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U.S. Senate Passes Antitrust Bill Targeting OPEC, It's Ridiculous and Ironic

After 16 failures since 2000, NOPEC passes the US Senate Judiciary Committee. And it's a big mistake.
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NOPEC image from Tweet, caption in blue by Mish

NOPEC image from Tweet, caption in blue by Mish

U.S. Senate Judiciary Passes NOPEC Antitrust Bill

The U.S. Senate Judiciary Committee has approved the No Oil Producing and Exporting Cartels Act (NOPEC) bill.

Yahoo!Finance reports U.S. Senate Passes NOPEC Antitrust Bill

It is still unclear whether the bill, approved by the Senate panel, will move on to the Senate or to U.S. President Joe Biden. It is also unclear whether Biden would sign this legislation into law.

NOPEC History From Wikipedia

The No Oil Producing and Exporting Cartels Act (NOPEC) was a U.S. Congressional bill, never enacted, known as H.R. 2264 (in 2007) and then as part of H.R. 6074 (in 2008). NOPEC was designed to remove the state immunity shield and to allow the international oil cartel, OPEC, and its national oil companies to be sued under U.S. antitrust law for anti-competitive attempts to limit the world's supply of petroleum and the consequent impact on oil prices. Despite popular sentiment against OPEC, legislative proposals to limit the organization's sovereign immunity have so far been unsuccessful. "Varied forms of a NOPEC bill have been introduced some 16 times since 2000, only to be vehemently resisted by the oil industry and its allied oil interests like the American Petroleum Institute and their legion of “K” Street Lobbyists."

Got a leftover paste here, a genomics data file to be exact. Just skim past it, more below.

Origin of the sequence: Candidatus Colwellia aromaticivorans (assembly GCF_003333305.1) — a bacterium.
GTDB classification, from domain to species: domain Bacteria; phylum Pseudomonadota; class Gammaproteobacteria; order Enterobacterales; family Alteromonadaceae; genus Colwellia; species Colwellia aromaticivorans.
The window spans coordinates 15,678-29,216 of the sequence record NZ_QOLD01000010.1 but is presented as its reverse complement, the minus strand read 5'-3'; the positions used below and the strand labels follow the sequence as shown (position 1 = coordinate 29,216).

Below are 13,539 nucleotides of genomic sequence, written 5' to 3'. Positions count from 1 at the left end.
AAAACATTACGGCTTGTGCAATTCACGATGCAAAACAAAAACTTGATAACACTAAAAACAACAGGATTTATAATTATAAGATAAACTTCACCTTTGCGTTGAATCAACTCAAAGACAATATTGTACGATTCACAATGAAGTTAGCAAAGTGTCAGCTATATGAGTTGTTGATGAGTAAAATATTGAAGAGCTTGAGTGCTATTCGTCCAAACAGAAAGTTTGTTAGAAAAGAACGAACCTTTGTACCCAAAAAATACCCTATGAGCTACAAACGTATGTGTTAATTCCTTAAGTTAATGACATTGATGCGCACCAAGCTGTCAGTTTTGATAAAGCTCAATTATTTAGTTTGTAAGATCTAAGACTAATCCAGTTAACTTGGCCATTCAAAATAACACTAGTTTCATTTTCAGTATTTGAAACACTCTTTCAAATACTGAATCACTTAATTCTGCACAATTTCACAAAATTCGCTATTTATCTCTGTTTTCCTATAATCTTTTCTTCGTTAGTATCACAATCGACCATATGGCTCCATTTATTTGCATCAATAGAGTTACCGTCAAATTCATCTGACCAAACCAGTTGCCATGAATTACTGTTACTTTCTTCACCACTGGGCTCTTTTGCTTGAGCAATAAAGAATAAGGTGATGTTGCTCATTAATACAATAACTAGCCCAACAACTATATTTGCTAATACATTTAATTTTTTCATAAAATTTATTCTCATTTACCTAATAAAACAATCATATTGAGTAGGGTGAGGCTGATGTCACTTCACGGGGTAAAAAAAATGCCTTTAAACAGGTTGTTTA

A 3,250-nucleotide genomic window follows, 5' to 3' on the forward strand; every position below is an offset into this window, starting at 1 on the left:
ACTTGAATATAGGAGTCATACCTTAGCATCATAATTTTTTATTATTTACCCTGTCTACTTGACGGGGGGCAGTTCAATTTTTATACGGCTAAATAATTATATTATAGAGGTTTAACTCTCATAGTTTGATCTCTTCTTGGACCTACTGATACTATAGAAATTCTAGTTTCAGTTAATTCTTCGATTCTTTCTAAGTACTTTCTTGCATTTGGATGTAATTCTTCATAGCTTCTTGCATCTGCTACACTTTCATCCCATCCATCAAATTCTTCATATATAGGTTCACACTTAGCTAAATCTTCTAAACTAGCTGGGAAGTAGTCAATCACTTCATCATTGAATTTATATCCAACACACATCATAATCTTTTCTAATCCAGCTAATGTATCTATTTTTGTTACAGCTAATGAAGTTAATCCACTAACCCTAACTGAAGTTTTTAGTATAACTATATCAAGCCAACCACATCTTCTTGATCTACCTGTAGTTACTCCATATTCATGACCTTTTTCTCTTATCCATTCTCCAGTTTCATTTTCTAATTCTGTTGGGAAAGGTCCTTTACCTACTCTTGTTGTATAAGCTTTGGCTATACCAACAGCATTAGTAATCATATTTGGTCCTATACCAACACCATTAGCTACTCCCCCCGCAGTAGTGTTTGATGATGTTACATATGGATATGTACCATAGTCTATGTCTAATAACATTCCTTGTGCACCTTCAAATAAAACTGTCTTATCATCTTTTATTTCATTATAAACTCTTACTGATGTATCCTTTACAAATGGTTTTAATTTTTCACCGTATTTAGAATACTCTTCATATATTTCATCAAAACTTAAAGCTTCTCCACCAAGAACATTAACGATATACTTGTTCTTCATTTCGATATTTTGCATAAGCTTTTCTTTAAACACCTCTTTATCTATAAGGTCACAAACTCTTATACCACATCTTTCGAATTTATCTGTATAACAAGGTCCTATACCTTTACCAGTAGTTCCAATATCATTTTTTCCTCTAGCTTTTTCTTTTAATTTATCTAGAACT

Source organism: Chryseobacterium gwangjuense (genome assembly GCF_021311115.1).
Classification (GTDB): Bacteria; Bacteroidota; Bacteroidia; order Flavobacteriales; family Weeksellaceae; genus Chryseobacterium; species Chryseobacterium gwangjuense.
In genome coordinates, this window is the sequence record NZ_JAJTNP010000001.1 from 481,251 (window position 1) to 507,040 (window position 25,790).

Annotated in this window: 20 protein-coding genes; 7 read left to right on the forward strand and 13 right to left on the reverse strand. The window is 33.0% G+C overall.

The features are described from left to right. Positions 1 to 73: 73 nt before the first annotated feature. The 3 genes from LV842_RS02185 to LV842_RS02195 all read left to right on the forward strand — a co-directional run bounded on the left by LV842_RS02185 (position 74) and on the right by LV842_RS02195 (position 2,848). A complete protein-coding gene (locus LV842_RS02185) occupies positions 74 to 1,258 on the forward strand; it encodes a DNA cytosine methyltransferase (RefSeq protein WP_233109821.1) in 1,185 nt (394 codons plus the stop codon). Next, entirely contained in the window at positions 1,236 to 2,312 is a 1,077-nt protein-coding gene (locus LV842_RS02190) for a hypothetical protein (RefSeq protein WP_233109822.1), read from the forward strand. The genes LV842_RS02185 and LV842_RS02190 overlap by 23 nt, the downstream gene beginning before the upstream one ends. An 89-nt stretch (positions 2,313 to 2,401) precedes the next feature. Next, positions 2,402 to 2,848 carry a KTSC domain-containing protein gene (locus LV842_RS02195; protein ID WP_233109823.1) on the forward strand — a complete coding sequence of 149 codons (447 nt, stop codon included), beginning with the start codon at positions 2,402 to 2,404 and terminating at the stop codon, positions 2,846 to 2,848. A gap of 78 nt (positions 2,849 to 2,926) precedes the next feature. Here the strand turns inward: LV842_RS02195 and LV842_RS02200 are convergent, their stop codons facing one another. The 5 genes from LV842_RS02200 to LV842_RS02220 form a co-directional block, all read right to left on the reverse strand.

There have been numerous attempts to pass a NOPEC bill over the pass decade. This one now looks good to go. 

The NOPEC Bill 

Let's discuss the NOPEC Bill as it currently stands. 

This bill prohibits a foreign state from engaging in collective action impacting the market, supply, price, or distribution of oil, natural gas, or any other petroleum product in the U.S. Specifically, a foreign state is prohibited from

  • collective action that limits the production or distribution of such product,
  • collective action to set or maintain the price of such product, or
  • any other action that restrains trade of such product.

Specified defenses such as sovereign immunity (i.e., a foreign state's immunity from the jurisdiction of U.S. courts) and the act of state doctrine (i.e., the prohibition of a court invalidating an official act of a foreign sovereign performed within its own territory) shall not apply to a foreign state's violation of this bill.

US Arrogance

Somehow, the US Congress thinks it can set policy for the world and enforce it. 

The US weaponized the US dollar now it wants the right to weaponize all trade.

NOPEC Irony

The irony in NOPEC is that US sanctions on Russia, and somewhat enforced by the EU are in direct violation of the stated intent of NOPEC.

Consider the first bullet point "collective action that limits the production or distribution of such product"